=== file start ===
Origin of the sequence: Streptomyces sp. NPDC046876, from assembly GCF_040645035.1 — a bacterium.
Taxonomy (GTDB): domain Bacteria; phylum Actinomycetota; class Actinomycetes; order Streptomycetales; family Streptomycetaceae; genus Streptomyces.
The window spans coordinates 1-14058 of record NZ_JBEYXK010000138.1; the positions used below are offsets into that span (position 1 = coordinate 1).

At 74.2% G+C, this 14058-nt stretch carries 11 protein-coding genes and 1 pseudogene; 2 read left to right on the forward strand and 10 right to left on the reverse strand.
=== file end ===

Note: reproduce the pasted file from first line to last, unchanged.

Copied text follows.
Origin of the sequence: Streptomyces sp. NPDC046876, from assembly GCF_040645035.1 — a bacterium.
Taxonomy (GTDB): domain Bacteria; phylum Actinomycetota; class Actinomycetes; order Streptomycetales; family Streptomycetaceae; genus Streptomyces.
The window spans coordinates 1-14058 of record NZ_JBEYXK010000138.1; the positions used below are offsets into that span (position 1 = coordinate 1).

At 74.2% G+C, this 14058-nt stretch carries 11 protein-coding genes and 1 pseudogene; 2 read left to right on the forward strand and 10 right to left on the reverse strand.